During Ramadan, the working day is reduced to six hours. This should legally apply to all employees, however a number of companies only extend this to Muslim employees.

Vacation, maternity and sickness

There are nine public holidays in Bahrain, during which employees are not expected to work. As well as this, employees are entitled to 30 days of annual leave. In the first year this is accrued at a rate of 2½ days each month. At least six days of the leave must be taken consecutively, and in the case of expat employees, employers conventionally pay for their airfare to travel home.

Additional paid leave includes three days in the event of marriage, as long as they present a marriage certificate. Muslim employees who have given at least five years service can also take 14 days of paid leave to pilgrimage to Mecca.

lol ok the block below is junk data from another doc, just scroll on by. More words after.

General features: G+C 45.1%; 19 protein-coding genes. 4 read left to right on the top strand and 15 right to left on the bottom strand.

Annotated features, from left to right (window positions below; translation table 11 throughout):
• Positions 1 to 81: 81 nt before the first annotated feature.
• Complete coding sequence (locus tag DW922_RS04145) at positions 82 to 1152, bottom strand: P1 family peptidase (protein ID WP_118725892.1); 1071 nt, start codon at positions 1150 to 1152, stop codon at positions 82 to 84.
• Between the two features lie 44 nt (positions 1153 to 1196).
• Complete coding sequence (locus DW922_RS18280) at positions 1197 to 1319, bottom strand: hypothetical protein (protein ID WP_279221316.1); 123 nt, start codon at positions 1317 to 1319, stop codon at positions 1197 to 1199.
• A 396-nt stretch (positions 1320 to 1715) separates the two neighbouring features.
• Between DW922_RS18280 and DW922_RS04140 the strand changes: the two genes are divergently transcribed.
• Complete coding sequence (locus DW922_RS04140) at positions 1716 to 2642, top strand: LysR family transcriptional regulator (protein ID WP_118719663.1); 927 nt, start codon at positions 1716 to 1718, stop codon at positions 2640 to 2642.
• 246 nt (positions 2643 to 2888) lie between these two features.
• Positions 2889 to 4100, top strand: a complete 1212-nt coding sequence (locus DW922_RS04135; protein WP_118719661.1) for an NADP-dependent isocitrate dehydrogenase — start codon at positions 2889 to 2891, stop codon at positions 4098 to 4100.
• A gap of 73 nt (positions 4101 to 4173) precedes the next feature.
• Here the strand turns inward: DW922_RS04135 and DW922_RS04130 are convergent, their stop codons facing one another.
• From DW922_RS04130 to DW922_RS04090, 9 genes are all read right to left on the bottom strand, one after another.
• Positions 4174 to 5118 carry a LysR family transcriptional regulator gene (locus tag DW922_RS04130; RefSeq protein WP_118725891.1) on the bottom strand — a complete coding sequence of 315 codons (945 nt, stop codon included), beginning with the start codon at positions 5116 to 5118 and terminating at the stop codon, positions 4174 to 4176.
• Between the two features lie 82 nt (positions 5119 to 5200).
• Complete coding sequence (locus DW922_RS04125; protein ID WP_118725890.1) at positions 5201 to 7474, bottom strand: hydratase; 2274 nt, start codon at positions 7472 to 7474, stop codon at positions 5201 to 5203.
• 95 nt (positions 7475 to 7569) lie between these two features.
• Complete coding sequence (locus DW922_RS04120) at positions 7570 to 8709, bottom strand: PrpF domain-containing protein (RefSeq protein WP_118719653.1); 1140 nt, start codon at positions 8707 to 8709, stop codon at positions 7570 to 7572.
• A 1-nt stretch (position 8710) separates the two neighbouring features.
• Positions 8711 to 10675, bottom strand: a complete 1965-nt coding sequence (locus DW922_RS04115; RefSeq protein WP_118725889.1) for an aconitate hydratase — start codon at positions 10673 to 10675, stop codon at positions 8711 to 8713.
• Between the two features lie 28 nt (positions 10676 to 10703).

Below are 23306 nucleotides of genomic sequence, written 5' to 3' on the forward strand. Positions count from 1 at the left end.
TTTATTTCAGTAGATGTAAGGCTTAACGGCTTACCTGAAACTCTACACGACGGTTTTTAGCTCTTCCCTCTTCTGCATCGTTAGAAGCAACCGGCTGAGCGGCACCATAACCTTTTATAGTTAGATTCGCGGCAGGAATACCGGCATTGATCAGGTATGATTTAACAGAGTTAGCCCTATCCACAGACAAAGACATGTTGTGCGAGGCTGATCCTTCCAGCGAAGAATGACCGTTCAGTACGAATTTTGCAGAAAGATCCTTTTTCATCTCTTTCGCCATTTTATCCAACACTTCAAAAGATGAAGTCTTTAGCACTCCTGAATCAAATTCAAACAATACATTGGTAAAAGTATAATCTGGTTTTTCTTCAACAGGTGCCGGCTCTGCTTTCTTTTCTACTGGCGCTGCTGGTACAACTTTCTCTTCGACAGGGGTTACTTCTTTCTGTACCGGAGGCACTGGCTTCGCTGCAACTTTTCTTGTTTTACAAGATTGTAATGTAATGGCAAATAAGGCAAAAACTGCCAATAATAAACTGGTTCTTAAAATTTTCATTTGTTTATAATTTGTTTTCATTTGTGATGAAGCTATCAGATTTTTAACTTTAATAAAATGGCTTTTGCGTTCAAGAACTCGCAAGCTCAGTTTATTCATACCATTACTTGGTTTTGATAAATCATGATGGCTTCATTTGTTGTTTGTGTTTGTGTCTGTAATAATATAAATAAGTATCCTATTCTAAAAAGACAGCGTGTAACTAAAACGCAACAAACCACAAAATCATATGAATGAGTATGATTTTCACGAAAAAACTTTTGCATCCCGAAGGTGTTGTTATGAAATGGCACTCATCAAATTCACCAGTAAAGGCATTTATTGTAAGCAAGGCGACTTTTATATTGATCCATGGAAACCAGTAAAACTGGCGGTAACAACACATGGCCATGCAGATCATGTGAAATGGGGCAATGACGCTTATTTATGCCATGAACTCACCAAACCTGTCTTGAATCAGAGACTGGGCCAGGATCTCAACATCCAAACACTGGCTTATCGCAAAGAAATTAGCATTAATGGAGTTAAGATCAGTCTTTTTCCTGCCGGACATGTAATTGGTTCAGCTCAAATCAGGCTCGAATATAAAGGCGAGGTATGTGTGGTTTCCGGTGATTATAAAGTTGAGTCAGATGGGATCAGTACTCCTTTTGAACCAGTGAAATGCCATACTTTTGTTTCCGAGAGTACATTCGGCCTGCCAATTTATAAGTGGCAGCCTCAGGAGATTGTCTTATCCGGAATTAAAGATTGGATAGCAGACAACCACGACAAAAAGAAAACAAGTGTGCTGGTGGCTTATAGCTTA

Female employees in Bahrain are entitled to 75 days of maternity leave. 60 days of this is paid and 15 unpaid. The law states that women are not allowed to work during the 40 days following the birth of a child. In order to qualify for maternity leave before the birth, a pregnant employee must provide a medical certificate detailing her due date. In addition to maternity leave, women are entitled to two periods of an hour each during the working day, to breastfeed her child until the child is six months old, and two periods of 30 minutes per day after this until the child is one year old.

As long as they provide a certificate from a medical professional, employees are entitled to up to 55 days of sick leave annually. 15 days are fully paid, 20 days at half pay, and 20 days with no pay.

Termination